Rove misses the fact that the message about the internal culture of the Republican Party is that this is now the home of the hostile, where wild men and some wild women can now take their rage to election contests rather than the road. He’s the rearguard, and they are vanguard.

It’s not clear that Republicans have learned anything from the Moore defeat about kooks. They allowed him to grow like a monster in their soil for decades, and then reaped the harvest. There is no real sign of any move by the party to pull the weeds they have planted so deeply across the country.

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Mind the Base

New Orleans   Something smells fishy to me. When George W. Bush’s former strategist, Karl Rove, as well an author on “Truthout” are both saying that the Democrats are wasting time and money in Georgia, I get suspicious. Rove’s advice is go Big Sky, spend your time and money in a statewide Congressional race in Montana, because in his words, “they vote for Democrats there.” Meanwhile despite a better than 48% showing in the first primary for the Democratic candidate, Ossoff, in Georgia, pundits are arguing this is just a hole where you pour money and Democrats have no chance to win, no matter how much they spend. What’s the skinny here?

Reading between the lines, sure, Georgia is an uphill fight. Democrats haven’t won in 40 years since the time of Jimmy Carter. The leading Republican candidate is a former Georgia Secretary of State who hardly polled 20% in the first round. Rove and the traditional bettors are believing, with good cause I’m sure, that at the end of the day the losing Republican candidates will coalesce around her despite her record as a poor fundraiser and someone who has lost one race after another recently.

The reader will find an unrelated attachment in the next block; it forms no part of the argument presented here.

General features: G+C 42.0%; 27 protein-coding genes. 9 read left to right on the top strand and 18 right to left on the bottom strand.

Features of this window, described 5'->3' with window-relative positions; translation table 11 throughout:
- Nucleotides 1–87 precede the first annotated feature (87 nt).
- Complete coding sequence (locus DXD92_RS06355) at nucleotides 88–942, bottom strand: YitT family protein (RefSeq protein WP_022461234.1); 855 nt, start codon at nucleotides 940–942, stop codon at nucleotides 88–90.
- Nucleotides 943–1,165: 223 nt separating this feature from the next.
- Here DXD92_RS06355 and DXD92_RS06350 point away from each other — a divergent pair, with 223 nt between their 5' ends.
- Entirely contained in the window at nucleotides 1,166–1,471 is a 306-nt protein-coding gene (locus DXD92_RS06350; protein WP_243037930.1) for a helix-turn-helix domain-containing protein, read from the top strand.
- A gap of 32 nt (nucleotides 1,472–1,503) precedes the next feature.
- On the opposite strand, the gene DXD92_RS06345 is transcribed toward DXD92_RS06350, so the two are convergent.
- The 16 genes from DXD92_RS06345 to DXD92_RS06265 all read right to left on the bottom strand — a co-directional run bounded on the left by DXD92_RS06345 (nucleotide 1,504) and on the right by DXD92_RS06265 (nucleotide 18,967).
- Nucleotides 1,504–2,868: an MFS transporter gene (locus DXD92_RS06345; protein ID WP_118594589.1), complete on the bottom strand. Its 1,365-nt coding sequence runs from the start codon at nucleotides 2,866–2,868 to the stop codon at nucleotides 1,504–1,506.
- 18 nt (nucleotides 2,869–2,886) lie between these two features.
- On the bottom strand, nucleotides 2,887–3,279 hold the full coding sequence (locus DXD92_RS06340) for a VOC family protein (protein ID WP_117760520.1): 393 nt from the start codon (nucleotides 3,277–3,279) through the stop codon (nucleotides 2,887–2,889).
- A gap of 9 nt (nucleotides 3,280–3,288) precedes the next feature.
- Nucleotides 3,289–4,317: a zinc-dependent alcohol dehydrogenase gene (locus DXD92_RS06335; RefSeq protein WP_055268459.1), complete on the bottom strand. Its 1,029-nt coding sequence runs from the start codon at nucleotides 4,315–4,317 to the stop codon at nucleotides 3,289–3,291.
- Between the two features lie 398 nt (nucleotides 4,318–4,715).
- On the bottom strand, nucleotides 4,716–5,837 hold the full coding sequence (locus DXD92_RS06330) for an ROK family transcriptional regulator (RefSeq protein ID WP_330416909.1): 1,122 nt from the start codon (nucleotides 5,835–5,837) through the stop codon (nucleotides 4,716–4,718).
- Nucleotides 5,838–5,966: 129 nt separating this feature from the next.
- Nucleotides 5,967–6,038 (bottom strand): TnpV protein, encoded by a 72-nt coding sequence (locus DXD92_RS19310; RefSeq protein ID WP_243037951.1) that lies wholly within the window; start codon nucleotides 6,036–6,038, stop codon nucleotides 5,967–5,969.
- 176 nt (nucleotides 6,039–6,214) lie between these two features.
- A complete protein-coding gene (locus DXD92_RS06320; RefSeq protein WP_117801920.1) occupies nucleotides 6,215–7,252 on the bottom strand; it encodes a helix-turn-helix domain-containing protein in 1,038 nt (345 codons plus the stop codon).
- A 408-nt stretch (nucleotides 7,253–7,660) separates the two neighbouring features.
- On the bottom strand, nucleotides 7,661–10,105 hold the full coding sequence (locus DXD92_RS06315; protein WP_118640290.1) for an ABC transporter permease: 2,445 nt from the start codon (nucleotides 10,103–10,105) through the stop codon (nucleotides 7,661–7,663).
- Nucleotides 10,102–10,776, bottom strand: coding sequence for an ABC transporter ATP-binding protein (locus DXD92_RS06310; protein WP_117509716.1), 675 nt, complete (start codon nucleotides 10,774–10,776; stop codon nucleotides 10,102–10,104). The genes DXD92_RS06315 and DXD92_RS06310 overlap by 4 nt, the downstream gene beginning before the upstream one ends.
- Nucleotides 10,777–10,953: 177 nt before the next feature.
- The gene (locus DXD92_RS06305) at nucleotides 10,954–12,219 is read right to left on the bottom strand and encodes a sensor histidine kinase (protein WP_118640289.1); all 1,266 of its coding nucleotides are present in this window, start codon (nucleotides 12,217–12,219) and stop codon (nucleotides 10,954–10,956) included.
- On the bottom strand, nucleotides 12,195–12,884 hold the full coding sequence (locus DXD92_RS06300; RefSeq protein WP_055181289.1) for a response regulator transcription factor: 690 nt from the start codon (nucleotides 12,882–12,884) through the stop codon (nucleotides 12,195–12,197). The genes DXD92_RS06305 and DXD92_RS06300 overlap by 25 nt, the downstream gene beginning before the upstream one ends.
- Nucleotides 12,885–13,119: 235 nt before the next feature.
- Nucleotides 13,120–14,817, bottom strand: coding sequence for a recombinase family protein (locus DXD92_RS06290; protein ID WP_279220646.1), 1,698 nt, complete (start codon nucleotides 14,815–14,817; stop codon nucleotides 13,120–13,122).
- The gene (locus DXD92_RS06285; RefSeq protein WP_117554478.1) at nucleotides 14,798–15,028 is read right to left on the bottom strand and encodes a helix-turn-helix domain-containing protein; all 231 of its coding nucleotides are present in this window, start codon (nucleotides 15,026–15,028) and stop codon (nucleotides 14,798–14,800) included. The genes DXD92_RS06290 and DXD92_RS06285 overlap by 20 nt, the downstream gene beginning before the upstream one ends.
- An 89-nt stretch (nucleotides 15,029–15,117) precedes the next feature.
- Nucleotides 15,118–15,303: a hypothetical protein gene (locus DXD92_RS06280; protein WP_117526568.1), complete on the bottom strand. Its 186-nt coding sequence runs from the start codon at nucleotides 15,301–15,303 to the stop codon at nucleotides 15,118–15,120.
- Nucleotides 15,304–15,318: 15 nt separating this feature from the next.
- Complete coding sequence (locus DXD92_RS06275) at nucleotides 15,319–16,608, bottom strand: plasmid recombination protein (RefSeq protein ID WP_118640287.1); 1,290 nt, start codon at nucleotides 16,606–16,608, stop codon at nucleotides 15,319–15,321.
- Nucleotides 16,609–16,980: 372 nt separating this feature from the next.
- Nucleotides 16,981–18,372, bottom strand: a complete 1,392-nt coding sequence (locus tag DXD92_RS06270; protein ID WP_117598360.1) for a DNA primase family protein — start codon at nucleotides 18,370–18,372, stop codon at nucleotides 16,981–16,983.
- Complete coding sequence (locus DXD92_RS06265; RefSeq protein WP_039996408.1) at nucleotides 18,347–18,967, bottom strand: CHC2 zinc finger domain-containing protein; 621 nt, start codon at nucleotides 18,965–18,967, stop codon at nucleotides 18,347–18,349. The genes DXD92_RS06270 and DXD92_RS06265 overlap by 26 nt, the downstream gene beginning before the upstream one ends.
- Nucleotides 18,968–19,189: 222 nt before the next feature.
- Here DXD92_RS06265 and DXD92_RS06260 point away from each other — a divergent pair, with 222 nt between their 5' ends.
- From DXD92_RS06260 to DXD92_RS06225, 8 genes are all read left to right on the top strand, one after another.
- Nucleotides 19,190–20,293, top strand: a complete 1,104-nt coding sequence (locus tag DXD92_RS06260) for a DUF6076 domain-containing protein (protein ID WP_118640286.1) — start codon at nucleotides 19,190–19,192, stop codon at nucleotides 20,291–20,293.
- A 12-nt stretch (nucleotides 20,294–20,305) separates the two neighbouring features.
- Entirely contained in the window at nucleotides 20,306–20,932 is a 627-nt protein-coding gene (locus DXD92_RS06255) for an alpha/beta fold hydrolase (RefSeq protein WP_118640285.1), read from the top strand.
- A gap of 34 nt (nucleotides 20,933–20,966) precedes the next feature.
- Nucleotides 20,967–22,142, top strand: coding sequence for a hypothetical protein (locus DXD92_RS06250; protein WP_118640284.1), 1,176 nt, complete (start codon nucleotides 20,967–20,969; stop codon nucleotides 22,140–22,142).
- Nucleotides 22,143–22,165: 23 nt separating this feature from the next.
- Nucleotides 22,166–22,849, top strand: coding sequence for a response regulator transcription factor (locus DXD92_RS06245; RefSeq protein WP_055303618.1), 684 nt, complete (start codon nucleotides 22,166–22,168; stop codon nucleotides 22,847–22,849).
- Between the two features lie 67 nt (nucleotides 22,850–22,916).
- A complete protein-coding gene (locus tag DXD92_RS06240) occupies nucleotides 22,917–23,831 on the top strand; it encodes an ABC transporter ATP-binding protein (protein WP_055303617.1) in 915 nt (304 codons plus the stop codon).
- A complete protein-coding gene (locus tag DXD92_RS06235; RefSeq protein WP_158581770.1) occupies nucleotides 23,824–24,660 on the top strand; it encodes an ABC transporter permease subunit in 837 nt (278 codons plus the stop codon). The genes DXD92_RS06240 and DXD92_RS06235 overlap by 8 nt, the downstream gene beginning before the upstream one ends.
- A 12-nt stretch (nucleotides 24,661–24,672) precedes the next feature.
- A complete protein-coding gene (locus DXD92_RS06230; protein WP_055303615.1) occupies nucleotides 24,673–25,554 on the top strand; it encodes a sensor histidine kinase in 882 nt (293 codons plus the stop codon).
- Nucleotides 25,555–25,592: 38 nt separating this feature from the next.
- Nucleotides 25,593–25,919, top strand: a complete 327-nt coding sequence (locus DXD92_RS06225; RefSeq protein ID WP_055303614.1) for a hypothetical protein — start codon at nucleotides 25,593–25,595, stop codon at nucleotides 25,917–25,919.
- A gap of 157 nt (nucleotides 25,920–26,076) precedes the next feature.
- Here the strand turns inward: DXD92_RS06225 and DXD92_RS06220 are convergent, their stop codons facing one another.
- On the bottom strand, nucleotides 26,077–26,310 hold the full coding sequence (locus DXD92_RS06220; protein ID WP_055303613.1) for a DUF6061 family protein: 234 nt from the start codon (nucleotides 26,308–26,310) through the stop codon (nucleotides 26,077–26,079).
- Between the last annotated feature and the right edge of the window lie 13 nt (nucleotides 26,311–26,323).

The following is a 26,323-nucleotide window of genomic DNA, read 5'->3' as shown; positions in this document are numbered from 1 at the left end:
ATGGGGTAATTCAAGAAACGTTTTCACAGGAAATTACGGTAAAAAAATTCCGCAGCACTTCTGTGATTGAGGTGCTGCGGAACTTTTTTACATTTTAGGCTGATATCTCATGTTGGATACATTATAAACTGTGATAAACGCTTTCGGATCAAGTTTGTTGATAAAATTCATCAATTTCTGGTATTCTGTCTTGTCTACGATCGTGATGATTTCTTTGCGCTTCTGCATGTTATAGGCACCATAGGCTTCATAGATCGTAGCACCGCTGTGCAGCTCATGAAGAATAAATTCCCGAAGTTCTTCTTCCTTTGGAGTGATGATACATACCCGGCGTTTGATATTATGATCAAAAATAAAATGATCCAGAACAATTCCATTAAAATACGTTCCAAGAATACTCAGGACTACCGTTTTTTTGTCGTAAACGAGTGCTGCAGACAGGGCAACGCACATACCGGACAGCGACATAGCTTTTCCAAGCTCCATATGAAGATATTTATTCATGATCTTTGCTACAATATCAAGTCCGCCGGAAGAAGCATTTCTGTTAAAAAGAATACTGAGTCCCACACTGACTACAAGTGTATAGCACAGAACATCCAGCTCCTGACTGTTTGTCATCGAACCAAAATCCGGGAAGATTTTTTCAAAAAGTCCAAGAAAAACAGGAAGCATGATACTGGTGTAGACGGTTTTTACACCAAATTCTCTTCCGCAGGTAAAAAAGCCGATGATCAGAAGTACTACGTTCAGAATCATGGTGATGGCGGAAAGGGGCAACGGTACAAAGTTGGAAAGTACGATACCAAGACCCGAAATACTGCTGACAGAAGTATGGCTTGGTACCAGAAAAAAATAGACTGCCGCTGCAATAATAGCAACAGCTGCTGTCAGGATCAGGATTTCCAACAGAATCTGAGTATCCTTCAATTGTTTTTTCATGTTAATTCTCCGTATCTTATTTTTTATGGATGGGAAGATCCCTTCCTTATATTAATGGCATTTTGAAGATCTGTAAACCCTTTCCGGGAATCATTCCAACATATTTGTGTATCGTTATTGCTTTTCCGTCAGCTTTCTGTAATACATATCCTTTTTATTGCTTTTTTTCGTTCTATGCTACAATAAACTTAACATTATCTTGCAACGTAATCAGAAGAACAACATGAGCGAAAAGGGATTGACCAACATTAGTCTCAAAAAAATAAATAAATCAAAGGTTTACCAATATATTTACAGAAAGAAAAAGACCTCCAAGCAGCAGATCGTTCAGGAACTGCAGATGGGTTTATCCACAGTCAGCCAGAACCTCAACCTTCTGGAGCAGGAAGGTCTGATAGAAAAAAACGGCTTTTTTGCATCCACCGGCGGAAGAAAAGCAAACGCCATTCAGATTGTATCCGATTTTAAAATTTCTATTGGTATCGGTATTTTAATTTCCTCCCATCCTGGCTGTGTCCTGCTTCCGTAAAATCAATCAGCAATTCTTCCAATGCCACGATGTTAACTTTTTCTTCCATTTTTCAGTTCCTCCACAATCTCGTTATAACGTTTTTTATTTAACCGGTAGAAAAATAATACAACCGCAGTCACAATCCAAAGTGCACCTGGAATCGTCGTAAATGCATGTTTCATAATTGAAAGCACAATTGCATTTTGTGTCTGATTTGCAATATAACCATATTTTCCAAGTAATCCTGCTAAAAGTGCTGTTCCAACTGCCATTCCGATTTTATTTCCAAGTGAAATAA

On the other hand, the Democratic base in reaction to the Trump presidency sees every election as a plebiscite on Trump and his poor performance and reportedly is demanding that all races be contested and that the party once again put on its big boy pants and contend nationally rather than just in the blues. If you are going to build a party, how can you ignore the base, win, lose or draw? Isn’t that a lesson that Hillary Clinton just taught us all in a way we should never forget? We have to always privilege the base!